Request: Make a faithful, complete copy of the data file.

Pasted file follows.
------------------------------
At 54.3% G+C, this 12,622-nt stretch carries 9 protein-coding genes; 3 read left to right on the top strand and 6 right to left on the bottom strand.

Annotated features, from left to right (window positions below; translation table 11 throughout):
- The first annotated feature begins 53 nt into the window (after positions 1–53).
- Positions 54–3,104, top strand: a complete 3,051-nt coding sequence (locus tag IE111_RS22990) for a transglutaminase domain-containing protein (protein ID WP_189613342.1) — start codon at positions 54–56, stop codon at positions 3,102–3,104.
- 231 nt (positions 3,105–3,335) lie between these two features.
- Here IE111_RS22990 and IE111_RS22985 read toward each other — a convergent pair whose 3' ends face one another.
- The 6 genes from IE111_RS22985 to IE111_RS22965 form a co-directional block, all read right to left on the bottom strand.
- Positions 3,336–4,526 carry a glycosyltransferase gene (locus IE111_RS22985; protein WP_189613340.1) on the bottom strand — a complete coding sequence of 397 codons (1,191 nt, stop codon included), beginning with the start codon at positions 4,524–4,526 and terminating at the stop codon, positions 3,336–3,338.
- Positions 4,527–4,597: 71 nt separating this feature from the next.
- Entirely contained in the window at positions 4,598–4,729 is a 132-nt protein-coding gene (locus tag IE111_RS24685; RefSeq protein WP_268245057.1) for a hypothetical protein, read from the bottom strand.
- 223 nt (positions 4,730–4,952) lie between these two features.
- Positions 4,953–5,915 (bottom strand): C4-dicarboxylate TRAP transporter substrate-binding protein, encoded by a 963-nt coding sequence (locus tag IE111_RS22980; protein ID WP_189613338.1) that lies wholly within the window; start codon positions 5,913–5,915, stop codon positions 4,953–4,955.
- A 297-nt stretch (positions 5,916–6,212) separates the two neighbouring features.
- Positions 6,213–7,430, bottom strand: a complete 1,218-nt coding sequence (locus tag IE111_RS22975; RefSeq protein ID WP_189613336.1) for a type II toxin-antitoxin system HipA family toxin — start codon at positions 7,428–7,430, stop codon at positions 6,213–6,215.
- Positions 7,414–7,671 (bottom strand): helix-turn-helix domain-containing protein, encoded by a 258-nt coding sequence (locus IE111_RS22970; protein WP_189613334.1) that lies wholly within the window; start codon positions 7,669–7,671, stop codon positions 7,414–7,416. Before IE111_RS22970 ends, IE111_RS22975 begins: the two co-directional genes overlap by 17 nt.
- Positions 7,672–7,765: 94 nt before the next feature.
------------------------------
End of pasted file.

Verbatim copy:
At 54.3% G+C, this 12,622-nt stretch carries 9 protein-coding genes; 3 read left to right on the top strand and 6 right to left on the bottom strand.

Annotated features, from left to right (window positions below; translation table 11 throughout):
- The first annotated feature begins 53 nt into the window (after positions 1–53).
- Positions 54–3,104, top strand: a complete 3,051-nt coding sequence (locus tag IE111_RS22990) for a transglutaminase domain-containing protein (protein ID WP_189613342.1) — start codon at positions 54–56, stop codon at positions 3,102–3,104.
- 231 nt (positions 3,105–3,335) lie between these two features.
- Here IE111_RS22990 and IE111_RS22985 read toward each other — a convergent pair whose 3' ends face one another.
- The 6 genes from IE111_RS22985 to IE111_RS22965 form a co-directional block, all read right to left on the bottom strand.
- Positions 3,336–4,526 carry a glycosyltransferase gene (locus IE111_RS22985; protein WP_189613340.1) on the bottom strand — a complete coding sequence of 397 codons (1,191 nt, stop codon included), beginning with the start codon at positions 4,524–4,526 and terminating at the stop codon, positions 3,336–3,338.
- Positions 4,527–4,597: 71 nt separating this feature from the next.
- Entirely contained in the window at positions 4,598–4,729 is a 132-nt protein-coding gene (locus tag IE111_RS24685; RefSeq protein WP_268245057.1) for a hypothetical protein, read from the bottom strand.
- 223 nt (positions 4,730–4,952) lie between these two features.
- Positions 4,953–5,915 (bottom strand): C4-dicarboxylate TRAP transporter substrate-binding protein, encoded by a 963-nt coding sequence (locus tag IE111_RS22980; protein ID WP_189613338.1) that lies wholly within the window; start codon positions 5,913–5,915, stop codon positions 4,953–4,955.
- A 297-nt stretch (positions 5,916–6,212) separates the two neighbouring features.
- Positions 6,213–7,430, bottom strand: a complete 1,218-nt coding sequence (locus tag IE111_RS22975; RefSeq protein ID WP_189613336.1) for a type II toxin-antitoxin system HipA family toxin — start codon at positions 7,428–7,430, stop codon at positions 6,213–6,215.
- Positions 7,414–7,671 (bottom strand): helix-turn-helix domain-containing protein, encoded by a 258-nt coding sequence (locus IE111_RS22970; protein WP_189613334.1) that lies wholly within the window; start codon positions 7,669–7,671, stop codon positions 7,414–7,416. Before IE111_RS22970 ends, IE111_RS22975 begins: the two co-directional genes overlap by 17 nt.
- Positions 7,672–7,765: 94 nt before the next feature.